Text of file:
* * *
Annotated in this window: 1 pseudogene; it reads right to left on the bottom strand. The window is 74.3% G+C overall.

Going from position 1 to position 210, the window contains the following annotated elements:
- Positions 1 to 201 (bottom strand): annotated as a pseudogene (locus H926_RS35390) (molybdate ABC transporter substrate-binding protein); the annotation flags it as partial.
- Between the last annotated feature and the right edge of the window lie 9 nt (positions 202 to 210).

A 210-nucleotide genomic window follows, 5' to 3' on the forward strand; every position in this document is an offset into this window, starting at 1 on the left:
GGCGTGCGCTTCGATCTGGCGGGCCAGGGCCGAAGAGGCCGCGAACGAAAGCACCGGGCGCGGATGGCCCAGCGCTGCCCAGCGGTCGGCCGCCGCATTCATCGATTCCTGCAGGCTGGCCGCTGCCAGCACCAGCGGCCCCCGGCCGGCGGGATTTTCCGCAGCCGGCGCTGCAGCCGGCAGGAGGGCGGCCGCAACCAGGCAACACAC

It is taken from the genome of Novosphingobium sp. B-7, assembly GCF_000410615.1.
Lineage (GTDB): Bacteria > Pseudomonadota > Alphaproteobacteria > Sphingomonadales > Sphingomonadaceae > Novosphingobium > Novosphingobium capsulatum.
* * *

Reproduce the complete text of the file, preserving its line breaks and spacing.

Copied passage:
Annotated in this window: 1 pseudogene; it reads right to left on the bottom strand. The window is 74.3% G+C overall.

Going from position 1 to position 210, the window contains the following annotated elements:
- Positions 1 to 201 (bottom strand): annotated as a pseudogene (locus H926_RS35390) (molybdate ABC transporter substrate-binding protein); the annotation flags it as partial.
- Between the last annotated feature and the right edge of the window lie 9 nt (positions 202 to 210).

A 210-nucleotide genomic window follows, 5' to 3' on the forward strand; every position in this document is an offset into this window, starting at 1 on the left:
GGCGTGCGCTTCGATCTGGCGGGCCAGGGCCGAAGAGGCCGCGAACGAAAGCACCGGGCGCGGATGGCCCAGCGCTGCCCAGCGGTCGGCCGCCGCATTCATCGATTCCTGCAGGCTGGCCGCTGCCAGCACCAGCGGCCCCCGGCCGGCGGGATTTTCCGCAGCCGGCGCTGCAGCCGGCAGGAGGGCGGCCGCAACCAGGCAACACAC

It is taken from the genome of Novosphingobium sp. B-7, assembly GCF_000410615.1.
Lineage (GTDB): Bacteria > Pseudomonadota > Alphaproteobacteria > Sphingomonadales > Sphingomonadaceae > Novosphingobium > Novosphingobium capsulatum.